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I'm reading a file in C++ using streams, specifically, fstream, not ifstream.

blah blah blah\n
blah blah\n
blah blah blah blah \n

This repeats over and over with

  1. varble number of blah's in each line,
  2. constant number of lines between each end, end is the delimiter here

I want to read one set of data, then store it in a character array, in a C style structure. I started by trying to use getline() but the delimter can only be one character, not three. I obviously can't try to read a set number of bytes using just read(), as the number will be different for each set.

So I'm torn over what the easiest (and most robust) thing to do here is. Should I call getline until I find an 'end' string, while appending each string over and over?

I tried a 2D char array but I copying to it was kind of a pain. Can I use strncpy here? I don't think this worked

char buf[10][10];
strncpy(buf[1], "blah blah",10);

I have a few ideas here, but I'm just not sure which one (or the one I haven't though of) is the best.

EDIT: So this is for a networking application, so the size of the char array (or string) should always be the same. Also, there should be no pointers in the structure.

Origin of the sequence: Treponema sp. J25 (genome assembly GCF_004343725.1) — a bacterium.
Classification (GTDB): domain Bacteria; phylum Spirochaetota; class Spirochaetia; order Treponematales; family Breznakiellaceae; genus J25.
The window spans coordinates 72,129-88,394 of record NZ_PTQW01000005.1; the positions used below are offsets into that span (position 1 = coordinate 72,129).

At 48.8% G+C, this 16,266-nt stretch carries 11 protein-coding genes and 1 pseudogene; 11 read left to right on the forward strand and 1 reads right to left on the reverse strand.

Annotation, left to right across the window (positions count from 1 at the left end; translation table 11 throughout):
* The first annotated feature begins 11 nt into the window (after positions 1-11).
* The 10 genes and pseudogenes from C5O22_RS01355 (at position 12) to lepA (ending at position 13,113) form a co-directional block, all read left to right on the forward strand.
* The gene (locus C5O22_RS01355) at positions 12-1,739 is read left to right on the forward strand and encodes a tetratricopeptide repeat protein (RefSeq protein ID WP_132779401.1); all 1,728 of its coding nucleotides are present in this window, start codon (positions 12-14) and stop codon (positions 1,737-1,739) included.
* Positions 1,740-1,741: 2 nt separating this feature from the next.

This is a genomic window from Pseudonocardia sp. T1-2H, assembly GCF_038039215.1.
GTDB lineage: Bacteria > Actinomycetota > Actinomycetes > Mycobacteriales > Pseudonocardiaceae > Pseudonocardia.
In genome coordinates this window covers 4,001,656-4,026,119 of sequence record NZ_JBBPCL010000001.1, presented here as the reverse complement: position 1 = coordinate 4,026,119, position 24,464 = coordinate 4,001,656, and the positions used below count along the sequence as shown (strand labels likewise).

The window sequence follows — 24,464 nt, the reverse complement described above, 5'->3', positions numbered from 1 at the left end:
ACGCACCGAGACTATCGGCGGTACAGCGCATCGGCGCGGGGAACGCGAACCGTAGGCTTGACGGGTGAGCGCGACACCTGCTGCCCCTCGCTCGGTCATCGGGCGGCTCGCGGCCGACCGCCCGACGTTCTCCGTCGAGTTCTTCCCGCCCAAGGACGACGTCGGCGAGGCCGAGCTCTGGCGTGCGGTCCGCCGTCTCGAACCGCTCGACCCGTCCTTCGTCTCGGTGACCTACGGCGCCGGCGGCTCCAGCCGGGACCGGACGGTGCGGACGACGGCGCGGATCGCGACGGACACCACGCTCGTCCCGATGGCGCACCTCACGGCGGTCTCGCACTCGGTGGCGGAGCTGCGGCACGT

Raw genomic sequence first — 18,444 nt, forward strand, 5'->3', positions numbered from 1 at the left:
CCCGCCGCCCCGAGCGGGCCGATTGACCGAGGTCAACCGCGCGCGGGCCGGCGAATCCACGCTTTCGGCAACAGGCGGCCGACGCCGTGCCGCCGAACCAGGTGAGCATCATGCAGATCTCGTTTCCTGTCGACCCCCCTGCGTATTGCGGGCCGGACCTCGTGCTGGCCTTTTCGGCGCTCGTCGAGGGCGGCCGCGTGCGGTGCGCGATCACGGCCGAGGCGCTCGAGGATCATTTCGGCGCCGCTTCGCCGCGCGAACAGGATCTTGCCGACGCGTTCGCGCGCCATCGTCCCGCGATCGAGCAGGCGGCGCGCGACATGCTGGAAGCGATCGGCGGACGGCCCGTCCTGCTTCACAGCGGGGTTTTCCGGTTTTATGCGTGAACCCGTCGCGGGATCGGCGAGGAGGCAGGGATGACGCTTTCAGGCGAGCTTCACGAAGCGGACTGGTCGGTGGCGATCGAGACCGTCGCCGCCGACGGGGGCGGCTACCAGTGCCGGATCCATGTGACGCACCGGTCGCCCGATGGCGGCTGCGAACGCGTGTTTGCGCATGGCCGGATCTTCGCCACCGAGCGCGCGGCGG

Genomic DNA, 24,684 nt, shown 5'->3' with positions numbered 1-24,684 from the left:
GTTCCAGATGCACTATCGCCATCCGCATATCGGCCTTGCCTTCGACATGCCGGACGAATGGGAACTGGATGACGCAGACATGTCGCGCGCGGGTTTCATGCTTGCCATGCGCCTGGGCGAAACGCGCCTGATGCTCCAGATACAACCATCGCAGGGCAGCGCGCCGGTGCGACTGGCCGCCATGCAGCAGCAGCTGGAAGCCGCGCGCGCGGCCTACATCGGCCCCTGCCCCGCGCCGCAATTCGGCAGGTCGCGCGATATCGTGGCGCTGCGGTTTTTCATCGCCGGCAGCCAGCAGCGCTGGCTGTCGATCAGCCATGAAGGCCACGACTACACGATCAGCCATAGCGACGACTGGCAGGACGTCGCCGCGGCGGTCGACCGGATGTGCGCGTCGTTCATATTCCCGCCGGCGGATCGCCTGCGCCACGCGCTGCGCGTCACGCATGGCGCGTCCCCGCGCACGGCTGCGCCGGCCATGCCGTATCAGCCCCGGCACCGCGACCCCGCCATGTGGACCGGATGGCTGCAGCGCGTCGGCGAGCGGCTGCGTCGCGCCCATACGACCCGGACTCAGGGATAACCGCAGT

Related question: is the way that a char array and a std::string are stored in memory the same? I always though there was some overhead with std::string.

share|improve this question
You can get a C-style string, a char pointer, for reading from a std::string only, using the c_str method. The data method also works, but doesn't guarantee null termination. How the string is exactly stored in memory is an implementation detail (some do reference counting, for example), but by far the most prevalent boils down to a char array. It's still easier to use a std::string and let it manage the array, however. –  Roger Pate Dec 1 '09 at 21:15

4 Answers 4

up vote 2 down vote accepted

(My push_back utility described at the bottom.)

typedef std::vector<std::string> Block;

int main() {
  using namespace std;

  vector<Block> blocks;
  string const end = "end";

  // no real difference from using ifstream, btw
  for (fstream file ("filename", file.in); file;) {
    Block& block = push_back(blocks);